Video Senders

There is great variation in quality of transmitter, receiver (for 2.4GHz and FM bandwidth used, should be < 15MHz) and the 433MHz reverse link. If the FM video TX and RX are properly designed then the WiFi and Video will co-exist

WiFi channels are 5MHz each and typical 802.11g uses 3 channels completely and a bit on each side. (22MHz)

Properly designed Video Senders use 15MHz wide channel 

Comreg since 2009 have now approved 5.8Ghz for Video Senders and other SRD (short range devices)

1. Radio Frequency Plan for Ireland (Revision 1) (ComReg Document 08/90R1)<
2. Permitted Short Range Devices in Ireland (Revision 4) (ComReg Document 02/71R4)<
Date of Entry into force 22/12/2009

2.4GHz Video Sender Video/Audio Channel

  • Channel A: 2.411 GHz
  • Channel B: 2.434 GHz
  • Channel C: 2.453 GHz
  • Channel D: 2.473 GHz

The Return IR remote signal is sent "as is" over a 433.92MHz (typical) link with no channel selection. If the remote doesn't use ASK/OOK with manchester type encoding with a 32Khz to 44kHz carrier, the return "remote control" channel will not operate well or at all. Fortunately most Remotes use Philips RC5 or RC6 or similar, which does work. Some UPC set-box for cable TV use IRDA which is a high speed serial protocol. It won't work with most Video Senders. Philips has a model which supports this, but we haven't tested it.

The "Digisender" brand are overpriced.  The name even is misleading snake oil. They are FM analogue, like all the others. We have not tested Philips models yet.

Many Video senders are poorly made, exceeding either the 15MHz bandwidth on transmitter (thus interfering with WiFi) or having poor receivers (thus interfered by WiFi).  Often the Remote "back channel" receiver on the video transmitter is poor and generates 433MHz interference if it's a Super Regenerative type. The better units.use a Superhet radio and don't create interference.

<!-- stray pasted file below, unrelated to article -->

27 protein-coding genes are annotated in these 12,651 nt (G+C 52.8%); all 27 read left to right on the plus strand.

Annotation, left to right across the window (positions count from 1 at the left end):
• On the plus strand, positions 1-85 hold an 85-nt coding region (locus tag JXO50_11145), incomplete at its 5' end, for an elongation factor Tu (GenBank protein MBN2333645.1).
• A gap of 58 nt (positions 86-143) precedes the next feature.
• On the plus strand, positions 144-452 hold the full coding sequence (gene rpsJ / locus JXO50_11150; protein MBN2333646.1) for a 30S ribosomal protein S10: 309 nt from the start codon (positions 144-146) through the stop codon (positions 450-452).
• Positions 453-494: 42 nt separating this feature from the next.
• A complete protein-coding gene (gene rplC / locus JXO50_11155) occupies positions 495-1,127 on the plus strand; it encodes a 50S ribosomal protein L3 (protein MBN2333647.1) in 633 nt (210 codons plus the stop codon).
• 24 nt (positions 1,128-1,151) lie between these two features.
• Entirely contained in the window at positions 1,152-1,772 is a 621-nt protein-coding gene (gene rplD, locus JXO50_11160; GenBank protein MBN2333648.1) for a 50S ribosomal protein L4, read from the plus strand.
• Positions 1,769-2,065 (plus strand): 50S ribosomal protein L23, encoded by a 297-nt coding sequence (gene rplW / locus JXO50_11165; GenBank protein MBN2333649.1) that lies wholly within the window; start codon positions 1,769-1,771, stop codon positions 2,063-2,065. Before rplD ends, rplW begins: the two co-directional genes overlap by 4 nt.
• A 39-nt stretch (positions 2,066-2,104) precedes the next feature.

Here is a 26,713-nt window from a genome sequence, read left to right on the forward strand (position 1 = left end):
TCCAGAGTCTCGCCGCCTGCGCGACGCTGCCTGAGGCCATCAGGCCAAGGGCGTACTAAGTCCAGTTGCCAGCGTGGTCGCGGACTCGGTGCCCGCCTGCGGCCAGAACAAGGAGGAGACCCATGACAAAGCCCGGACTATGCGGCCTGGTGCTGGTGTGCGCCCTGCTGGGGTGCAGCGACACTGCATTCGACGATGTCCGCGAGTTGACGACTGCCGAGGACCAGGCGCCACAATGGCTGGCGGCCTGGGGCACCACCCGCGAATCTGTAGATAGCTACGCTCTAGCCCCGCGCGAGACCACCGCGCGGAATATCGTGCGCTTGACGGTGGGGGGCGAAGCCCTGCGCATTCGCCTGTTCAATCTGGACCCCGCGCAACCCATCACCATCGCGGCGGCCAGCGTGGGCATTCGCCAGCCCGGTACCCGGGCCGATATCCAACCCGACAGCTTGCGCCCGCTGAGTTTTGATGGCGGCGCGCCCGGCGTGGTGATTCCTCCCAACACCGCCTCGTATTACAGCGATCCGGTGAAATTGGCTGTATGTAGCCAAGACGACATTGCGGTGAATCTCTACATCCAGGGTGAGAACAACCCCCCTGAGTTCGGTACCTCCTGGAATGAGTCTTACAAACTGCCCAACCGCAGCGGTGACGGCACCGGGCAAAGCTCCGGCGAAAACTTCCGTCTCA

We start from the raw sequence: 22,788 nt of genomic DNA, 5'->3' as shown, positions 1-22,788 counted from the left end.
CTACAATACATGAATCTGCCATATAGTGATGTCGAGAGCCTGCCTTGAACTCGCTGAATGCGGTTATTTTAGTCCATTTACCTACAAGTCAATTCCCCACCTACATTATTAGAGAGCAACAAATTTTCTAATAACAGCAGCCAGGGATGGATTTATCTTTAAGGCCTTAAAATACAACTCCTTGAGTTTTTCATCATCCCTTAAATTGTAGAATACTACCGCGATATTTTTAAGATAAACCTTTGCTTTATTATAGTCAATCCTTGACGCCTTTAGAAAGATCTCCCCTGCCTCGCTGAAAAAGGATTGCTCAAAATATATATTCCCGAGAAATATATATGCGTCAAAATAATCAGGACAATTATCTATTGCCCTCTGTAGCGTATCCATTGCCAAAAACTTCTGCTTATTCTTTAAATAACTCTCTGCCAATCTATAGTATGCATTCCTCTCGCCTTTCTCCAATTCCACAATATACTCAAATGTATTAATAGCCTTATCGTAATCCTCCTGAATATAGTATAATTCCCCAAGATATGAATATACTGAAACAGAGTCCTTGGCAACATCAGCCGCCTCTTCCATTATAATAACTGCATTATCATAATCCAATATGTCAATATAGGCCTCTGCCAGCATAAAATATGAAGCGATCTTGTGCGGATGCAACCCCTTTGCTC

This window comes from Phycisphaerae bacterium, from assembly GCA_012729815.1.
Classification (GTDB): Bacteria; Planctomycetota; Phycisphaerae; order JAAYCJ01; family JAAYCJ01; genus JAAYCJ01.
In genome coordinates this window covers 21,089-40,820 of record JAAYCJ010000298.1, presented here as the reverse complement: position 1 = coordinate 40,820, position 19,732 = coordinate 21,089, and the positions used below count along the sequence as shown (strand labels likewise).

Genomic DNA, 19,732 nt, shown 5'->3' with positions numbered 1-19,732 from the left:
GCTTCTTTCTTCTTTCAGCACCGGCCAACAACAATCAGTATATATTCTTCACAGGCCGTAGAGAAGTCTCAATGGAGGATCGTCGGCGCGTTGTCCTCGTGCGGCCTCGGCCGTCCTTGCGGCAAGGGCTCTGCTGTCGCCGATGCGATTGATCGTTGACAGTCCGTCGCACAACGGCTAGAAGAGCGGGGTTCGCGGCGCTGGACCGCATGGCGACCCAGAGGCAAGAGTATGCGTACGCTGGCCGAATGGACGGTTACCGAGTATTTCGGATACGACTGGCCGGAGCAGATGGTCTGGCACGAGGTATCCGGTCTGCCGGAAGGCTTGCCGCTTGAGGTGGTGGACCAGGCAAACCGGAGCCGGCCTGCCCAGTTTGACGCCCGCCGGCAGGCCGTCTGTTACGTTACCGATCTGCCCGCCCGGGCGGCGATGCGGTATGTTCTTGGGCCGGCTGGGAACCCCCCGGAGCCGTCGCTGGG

Many makes and type have been tested. Some big brand name expensive ones are the worst. The Lidl model was really poor. One of best so far tested is at Maplin (link may go dead)<

The 5.8GHz may work fine but have poorer range.

All video Senders use 15MHz deviation FM composite video. The audio is true stereo on separate 6.0 and 6.5MHz FM subcarriers added to the video, so the video is higher quality than any Domestic RF modulator and the audio better than FM radio Stereo (which doesn't have completely separate channels)

You can use IP video (MPEG or MJPEG) over 5.8GHz or 2.4GHz WiFi also. The 5.8GHz video senders are same as 2.4GHz, Analogue FM, even if "digi" is in name. Actual IP/MPEG/MJPEG "Wifi" based "video senders" are characterised by generally being a transmitter half only and x10 price compared to analogue video sender, the "receiver" is your PC or laptop or Internet client.

WiFi (802.11 b/g/n, not a and not full n) is
CH 1 = 2.412
CH 13 = 2.472 

Channels are spaced at 5MHz, Channel 12 & 13 not permitted in USA.

But the spectrum extends about 11MHz either side of a nominal channel (this is why with 802.11g you can only have 3 or 4 wifi points in same area 1, 6 and 11 in USA or 1, 5, 9 and 13 here and rest of Europe if receiver design is good, not 11 or 13. For full speed 802.11n mimo you can only have ONE WiFi point. It uses entire band.

So A and 11 or 13 does work and D and 1 better, as some devices can't select channel 12 or 13. If it doesn't then the video sender is really poor design

The best solution is a pair of Cat5e cables. Can be used with SCART via baluns (up to 400m) or even with HDMI via adaptors (up to 100m).